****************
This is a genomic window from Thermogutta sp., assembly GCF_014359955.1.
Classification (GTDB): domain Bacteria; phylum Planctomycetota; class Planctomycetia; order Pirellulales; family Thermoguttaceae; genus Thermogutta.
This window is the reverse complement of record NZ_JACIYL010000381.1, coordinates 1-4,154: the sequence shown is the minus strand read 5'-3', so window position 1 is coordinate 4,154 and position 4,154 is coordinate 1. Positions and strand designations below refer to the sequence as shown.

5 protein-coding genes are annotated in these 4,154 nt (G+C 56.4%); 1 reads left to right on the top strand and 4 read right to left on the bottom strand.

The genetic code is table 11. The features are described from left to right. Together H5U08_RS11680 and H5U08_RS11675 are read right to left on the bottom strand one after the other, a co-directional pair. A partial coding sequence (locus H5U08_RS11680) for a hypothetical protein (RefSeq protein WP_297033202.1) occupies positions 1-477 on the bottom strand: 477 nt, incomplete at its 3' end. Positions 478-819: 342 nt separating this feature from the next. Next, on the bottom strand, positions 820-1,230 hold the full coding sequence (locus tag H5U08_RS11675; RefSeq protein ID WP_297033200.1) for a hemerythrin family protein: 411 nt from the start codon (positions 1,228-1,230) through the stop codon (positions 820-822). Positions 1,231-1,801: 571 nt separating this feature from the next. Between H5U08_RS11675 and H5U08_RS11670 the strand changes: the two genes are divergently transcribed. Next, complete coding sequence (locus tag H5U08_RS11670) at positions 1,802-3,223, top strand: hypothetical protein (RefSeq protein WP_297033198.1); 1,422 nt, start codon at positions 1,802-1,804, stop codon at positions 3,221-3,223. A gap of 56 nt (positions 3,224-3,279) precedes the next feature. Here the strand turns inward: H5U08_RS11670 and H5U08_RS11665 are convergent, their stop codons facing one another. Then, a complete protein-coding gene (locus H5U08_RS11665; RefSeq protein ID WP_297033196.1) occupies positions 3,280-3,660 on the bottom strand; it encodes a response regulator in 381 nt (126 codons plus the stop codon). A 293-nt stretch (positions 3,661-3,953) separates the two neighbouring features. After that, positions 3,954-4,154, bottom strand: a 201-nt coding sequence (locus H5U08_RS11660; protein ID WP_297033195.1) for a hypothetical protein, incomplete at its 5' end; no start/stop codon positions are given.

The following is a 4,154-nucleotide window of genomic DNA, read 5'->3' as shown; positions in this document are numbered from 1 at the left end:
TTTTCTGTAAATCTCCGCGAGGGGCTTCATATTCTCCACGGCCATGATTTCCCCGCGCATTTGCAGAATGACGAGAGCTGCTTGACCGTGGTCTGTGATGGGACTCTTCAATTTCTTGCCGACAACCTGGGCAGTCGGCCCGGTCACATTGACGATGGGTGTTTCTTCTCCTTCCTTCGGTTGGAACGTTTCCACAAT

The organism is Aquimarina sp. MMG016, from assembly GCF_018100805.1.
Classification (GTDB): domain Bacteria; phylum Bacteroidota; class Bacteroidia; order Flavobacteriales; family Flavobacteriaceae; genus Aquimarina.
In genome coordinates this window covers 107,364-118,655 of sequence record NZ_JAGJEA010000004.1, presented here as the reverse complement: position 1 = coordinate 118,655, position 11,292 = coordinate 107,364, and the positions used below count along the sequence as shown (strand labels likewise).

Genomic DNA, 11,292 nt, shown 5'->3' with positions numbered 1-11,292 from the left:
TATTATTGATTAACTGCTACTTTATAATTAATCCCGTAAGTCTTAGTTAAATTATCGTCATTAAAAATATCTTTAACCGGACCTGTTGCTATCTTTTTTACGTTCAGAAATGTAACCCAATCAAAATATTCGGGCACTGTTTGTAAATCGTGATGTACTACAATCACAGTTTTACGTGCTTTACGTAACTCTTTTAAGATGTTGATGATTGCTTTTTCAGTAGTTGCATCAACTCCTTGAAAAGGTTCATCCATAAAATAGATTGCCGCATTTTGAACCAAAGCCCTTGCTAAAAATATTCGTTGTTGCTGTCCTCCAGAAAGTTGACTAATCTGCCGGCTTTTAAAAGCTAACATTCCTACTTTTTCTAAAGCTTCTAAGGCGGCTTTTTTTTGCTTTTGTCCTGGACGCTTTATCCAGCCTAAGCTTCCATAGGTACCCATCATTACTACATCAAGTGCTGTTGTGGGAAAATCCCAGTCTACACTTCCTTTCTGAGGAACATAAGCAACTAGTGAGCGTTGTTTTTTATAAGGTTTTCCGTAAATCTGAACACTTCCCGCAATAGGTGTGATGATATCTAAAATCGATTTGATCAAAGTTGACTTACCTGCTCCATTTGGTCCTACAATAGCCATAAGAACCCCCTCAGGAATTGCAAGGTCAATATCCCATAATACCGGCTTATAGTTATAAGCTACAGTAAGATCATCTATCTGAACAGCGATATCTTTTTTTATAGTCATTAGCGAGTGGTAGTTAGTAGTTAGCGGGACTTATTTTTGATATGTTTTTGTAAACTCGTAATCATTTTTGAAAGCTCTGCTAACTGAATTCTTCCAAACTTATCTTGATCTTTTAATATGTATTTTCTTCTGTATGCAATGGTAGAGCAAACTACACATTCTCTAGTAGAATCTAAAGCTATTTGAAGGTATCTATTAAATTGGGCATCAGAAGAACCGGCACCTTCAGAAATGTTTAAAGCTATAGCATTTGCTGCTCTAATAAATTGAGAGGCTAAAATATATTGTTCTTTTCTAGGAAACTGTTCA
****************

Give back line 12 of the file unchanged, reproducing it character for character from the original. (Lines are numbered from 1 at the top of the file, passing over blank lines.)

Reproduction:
TATTATTGATTAACTGCTACTTTATAATTAATCCCGTAAGTCTTAGTTAAATTATCGTCATTAAAAATATCTTTAACCGGACCTGTTGCTATCTTTTTTACGTTCAGAAATGTAACCCAATCAAAATATTCGGGCACTGTTTGTAAATCGTGATGTACTACAATCACAGTTTTACGTGCTTTACGTAACTCTTTTAAGATGTTGATGATTGCTTTTTCAGTAGTTGCATCAACTCCTTGAAAAGGTTCATCCATAAAATAGATTGCCGCATTTTGAACCAAAGCCCTTGCTAAAAATATTCGTTGTTGCTGTCCTCCAGAAAGTTGACTAATCTGCCGGCTTTTAAAAGCTAACATTCCTACTTTTTCTAAAGCTTCTAAGGCGGCTTTTTTTTGCTTTTGTCCTGGACGCTTTATCCAGCCTAAGCTTCCATAGGTACCCATCATTACTACATCAAGTGCTGTTGTGGGAAAATCCCAGTCTACACTTCCTTTCTGAGGAACATAAGCAACTAGTGAGCGTTGTTTTTTATAAGGTTTTCCGTAAATCTGAACACTTCCCGCAATAGGTGTGATGATATCTAAAATCGATTTGATCAAAGTTGACTTACCTGCTCCATTTGGTCCTACAATAGCCATAAGAACCCCCTCAGGAATTGCAAGGTCAATATCCCATAATACCGGCTTATAGTTATAAGCTACAGTAAGATCATCTATCTGAACAGCGATATCTTTTTTTATAGTCATTAGCGAGTGGTAGTTAGTAGTTAGCGGGACTTATTTTTGATATGTTTTTGTAAACTCGTAATCATTTTTGAAAGCTCTGCTAACTGAATTCTTCCAAACTTATCTTGATCTTTTAATATGTATTTTCTTCTGTATGCAATGGTAGAGCAAACTACACATTCTCTAGTAGAATCTAAAGCTATTTGAAGGTATCTATTAAATTGGGCATCAGAAGAACCGGCACCTTCAGAAATGTTTAAAGCTATAGCATTTGCTGCTCTAATAAATTGAGAGGCTAAAATATATTGTTCTTTTCTAGGAAACTGTTCA